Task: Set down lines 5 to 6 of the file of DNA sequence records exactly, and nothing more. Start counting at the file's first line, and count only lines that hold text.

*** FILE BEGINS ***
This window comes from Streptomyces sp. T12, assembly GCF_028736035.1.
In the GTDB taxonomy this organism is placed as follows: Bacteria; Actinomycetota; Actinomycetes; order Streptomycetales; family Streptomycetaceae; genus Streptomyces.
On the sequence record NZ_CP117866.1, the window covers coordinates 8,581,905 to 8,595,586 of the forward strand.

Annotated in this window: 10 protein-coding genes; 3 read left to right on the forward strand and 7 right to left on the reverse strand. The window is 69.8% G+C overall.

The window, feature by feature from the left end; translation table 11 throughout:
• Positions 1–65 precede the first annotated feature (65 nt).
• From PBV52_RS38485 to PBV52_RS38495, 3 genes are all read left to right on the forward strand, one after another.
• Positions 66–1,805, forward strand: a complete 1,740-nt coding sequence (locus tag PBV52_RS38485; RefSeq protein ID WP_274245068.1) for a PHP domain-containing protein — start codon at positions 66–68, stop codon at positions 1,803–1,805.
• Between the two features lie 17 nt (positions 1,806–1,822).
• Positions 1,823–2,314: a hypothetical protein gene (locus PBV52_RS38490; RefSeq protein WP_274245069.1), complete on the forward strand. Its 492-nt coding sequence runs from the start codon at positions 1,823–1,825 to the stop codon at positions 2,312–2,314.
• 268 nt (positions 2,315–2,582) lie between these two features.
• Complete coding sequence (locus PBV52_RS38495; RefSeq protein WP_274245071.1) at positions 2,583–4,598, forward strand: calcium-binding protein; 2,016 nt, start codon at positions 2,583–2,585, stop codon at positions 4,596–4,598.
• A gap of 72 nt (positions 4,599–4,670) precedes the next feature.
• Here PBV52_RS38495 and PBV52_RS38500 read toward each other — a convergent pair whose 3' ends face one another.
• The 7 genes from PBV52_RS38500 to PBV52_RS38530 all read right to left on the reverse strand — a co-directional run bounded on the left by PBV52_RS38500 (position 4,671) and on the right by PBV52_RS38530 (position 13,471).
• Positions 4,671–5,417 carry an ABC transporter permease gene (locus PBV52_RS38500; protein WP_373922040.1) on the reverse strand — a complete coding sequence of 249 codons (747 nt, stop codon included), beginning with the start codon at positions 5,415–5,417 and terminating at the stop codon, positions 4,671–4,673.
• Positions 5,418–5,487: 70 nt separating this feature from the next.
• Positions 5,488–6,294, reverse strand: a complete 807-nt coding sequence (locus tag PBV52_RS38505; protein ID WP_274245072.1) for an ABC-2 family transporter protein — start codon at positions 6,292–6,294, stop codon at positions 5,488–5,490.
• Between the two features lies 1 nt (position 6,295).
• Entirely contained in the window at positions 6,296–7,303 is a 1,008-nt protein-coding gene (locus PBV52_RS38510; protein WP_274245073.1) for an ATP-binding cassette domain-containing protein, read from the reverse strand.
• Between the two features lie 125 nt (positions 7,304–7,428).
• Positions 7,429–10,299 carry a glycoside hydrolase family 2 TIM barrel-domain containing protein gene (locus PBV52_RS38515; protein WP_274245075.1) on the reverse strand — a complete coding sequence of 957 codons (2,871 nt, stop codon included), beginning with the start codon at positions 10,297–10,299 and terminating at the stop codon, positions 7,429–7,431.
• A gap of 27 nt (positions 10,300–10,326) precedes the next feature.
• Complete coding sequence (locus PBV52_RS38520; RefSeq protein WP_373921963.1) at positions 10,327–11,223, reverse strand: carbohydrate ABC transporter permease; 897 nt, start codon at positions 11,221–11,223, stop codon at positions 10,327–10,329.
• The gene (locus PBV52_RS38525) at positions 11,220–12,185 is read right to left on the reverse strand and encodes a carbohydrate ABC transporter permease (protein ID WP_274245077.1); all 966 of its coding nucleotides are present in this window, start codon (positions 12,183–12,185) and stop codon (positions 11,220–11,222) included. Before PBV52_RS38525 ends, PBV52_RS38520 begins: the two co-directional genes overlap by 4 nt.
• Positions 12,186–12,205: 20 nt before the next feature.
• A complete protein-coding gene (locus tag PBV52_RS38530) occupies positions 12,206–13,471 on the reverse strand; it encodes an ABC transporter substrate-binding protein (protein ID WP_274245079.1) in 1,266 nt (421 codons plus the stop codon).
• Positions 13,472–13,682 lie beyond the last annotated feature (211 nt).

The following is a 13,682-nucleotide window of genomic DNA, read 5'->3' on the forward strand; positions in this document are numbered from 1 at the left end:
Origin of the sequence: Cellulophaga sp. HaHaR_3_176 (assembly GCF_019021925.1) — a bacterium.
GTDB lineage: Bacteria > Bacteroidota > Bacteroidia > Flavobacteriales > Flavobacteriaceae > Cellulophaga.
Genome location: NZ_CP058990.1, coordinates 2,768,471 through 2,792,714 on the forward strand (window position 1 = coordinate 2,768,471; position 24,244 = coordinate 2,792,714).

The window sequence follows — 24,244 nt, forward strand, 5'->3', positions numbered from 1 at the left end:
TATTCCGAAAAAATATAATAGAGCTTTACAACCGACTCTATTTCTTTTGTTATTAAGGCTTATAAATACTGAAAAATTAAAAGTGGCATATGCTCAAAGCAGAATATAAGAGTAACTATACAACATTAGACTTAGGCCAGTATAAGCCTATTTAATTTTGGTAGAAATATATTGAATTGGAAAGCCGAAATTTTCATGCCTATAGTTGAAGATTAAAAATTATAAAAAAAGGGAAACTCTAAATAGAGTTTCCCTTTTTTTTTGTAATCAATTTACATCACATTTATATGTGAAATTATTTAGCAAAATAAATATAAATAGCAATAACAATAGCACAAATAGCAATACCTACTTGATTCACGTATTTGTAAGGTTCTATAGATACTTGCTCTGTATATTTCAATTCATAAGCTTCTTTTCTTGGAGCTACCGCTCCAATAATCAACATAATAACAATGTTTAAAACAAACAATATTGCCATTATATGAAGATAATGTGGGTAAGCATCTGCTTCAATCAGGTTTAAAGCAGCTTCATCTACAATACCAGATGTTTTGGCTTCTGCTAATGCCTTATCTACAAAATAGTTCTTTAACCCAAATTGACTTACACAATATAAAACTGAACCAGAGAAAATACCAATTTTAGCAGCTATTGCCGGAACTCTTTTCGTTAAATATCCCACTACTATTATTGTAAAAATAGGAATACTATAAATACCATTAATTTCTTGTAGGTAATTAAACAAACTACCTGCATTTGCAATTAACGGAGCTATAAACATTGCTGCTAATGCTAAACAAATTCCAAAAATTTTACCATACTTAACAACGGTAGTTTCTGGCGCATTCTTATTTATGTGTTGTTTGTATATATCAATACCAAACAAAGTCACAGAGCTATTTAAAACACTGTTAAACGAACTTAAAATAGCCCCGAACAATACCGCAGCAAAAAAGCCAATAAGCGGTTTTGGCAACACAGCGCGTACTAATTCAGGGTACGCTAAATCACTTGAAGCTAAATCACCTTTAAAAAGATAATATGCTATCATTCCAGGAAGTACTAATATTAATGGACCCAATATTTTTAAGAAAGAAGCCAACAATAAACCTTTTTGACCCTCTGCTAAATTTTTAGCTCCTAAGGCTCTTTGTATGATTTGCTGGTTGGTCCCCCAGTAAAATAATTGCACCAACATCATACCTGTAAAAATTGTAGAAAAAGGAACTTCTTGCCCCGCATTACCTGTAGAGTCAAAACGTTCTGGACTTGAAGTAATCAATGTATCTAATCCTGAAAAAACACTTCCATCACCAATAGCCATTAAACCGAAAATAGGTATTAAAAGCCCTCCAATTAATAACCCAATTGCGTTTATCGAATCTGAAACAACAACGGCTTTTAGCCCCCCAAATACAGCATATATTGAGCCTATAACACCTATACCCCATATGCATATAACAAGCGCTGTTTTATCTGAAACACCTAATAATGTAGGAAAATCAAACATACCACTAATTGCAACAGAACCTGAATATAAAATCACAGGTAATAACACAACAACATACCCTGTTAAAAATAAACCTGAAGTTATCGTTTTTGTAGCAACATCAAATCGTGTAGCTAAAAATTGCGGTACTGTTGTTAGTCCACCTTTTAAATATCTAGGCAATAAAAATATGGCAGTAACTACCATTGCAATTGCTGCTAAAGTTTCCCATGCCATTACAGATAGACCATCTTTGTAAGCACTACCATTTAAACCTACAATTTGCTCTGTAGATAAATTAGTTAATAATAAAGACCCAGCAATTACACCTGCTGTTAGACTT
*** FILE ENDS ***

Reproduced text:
The window, feature by feature from the left end; translation table 11 throughout:
• Positions 1–65 precede the first annotated feature (65 nt).